On 6 May 2020, in the case of Duval v 11-13 Randolph Crescent Ltd  UKSC 18, the Supreme Court confirmed a previous Court of Appeal decision and found that a residential landlord was not able to grant a licence for alterations. The proposed alterations would have been in breach of an absolute covenant (i.e. there is no right for a tenant to apply for consent) within the relevant lease. The lease contained an obligation on the landlord to enforce covenants in the lease, at the request and cost of any other tenant (a mutual enforceability covenant). It also stated that all leases would be in similar form. Such provisions are extremely common in residential long leases.
The case was brought by another tenant within the building who argued that the landlord could not grant a licence allowing the breach, as it would render the mutual enforceability covenant ineffective. The Court of Appeal, and now the Supreme Court, agreed.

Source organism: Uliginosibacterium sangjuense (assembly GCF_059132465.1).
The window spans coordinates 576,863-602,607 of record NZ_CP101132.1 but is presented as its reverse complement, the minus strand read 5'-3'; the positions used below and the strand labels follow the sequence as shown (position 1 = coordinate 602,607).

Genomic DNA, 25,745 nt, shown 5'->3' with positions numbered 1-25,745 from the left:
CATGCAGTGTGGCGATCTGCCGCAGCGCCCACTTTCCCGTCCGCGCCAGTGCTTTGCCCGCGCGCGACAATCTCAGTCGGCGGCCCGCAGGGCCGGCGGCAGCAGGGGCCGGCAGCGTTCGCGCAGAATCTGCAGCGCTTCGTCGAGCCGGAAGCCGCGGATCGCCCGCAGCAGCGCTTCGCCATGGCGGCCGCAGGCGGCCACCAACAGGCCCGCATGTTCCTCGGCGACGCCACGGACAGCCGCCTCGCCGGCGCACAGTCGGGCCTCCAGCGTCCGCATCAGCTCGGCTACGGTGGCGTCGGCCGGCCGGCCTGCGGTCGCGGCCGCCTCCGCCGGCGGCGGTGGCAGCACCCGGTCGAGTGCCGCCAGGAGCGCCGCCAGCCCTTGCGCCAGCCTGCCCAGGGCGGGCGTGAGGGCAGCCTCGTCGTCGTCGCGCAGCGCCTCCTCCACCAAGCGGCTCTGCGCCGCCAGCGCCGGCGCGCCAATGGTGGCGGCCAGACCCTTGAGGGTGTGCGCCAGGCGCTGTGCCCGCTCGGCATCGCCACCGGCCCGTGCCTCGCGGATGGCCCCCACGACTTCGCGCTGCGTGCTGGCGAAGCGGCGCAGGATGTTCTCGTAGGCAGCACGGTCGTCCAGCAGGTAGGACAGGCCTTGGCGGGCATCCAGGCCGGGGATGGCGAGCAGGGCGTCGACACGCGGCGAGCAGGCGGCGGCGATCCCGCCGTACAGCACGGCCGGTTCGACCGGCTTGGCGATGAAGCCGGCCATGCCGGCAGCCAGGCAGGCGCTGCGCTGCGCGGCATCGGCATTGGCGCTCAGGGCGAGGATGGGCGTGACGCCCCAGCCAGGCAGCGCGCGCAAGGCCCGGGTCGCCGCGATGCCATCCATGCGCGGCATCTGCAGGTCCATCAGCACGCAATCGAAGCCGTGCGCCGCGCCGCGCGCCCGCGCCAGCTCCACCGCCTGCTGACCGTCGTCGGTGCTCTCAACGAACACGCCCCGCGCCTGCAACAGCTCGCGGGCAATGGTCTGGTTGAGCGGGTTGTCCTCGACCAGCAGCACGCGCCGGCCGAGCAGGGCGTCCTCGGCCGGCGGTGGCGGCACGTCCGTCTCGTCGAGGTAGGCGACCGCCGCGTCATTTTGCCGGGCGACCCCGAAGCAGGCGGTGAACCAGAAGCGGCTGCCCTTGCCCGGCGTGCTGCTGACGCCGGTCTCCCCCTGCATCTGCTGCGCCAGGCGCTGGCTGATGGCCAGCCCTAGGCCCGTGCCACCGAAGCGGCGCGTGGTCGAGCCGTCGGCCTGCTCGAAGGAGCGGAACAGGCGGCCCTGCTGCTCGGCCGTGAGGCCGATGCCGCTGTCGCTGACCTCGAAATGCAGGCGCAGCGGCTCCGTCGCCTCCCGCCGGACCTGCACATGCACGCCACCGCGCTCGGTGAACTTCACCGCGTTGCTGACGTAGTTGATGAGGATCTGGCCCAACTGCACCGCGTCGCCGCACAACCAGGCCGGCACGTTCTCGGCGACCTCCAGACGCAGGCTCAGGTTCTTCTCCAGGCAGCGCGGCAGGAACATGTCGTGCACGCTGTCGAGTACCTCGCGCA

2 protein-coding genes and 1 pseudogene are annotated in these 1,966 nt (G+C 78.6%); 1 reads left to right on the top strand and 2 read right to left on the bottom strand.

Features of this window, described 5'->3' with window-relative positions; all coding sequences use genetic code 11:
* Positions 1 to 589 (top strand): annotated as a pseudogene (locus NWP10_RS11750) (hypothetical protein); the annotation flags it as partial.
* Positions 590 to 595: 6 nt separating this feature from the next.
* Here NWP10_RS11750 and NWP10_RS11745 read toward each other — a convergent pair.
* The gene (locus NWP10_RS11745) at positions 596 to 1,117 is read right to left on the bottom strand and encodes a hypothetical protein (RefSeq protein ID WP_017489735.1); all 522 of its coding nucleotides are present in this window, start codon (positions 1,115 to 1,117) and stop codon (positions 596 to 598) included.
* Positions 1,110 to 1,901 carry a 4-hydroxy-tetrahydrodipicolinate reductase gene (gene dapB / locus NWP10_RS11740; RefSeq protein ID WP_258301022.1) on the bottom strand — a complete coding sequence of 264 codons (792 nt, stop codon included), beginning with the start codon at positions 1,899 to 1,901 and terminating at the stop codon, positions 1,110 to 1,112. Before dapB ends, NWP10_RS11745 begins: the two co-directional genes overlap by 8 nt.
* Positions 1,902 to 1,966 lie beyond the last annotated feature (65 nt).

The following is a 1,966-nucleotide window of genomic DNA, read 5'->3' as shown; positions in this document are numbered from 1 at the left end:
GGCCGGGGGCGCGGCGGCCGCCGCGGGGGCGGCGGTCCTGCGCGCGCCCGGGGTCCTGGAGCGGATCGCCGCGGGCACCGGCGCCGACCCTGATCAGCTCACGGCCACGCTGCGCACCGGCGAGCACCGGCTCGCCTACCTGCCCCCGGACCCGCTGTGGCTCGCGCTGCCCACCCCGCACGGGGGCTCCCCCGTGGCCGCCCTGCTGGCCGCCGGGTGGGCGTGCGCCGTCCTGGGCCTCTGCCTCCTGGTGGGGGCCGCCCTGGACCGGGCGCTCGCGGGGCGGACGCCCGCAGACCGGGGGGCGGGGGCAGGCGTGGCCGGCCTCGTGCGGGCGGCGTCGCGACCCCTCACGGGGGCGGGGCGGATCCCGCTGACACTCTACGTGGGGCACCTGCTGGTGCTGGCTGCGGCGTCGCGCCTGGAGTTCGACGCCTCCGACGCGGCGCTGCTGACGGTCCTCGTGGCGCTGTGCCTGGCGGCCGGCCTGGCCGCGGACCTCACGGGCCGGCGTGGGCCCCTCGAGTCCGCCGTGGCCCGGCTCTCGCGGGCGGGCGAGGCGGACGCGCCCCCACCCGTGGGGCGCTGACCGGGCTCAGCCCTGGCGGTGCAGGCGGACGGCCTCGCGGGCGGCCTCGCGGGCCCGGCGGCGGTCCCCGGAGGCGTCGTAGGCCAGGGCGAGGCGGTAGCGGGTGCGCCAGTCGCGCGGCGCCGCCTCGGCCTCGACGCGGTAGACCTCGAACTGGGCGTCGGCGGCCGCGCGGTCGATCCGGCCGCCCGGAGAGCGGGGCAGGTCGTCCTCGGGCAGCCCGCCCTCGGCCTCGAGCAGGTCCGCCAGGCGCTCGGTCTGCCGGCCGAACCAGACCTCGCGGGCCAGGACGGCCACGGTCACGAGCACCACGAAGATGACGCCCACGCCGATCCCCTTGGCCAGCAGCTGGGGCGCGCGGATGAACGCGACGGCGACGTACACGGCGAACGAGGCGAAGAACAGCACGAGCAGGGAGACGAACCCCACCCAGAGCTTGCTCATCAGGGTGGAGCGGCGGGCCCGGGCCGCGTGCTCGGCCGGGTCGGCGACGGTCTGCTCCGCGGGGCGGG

Landlords and managing agents will need to ensure that they do not grant licences to allow a tenant to commit what would otherwise constitute a breach of the lease where there is a mutual enforceability covenant within the lease.
This will not only apply to alterations, but other circumstances such as subletting or a user covenant. The restriction could also arguably apply to specified conditions for consent. For example, if a lease specifies the term or form of any sublease, landlords who deviate from those conditions could face claims for damages or an injunction.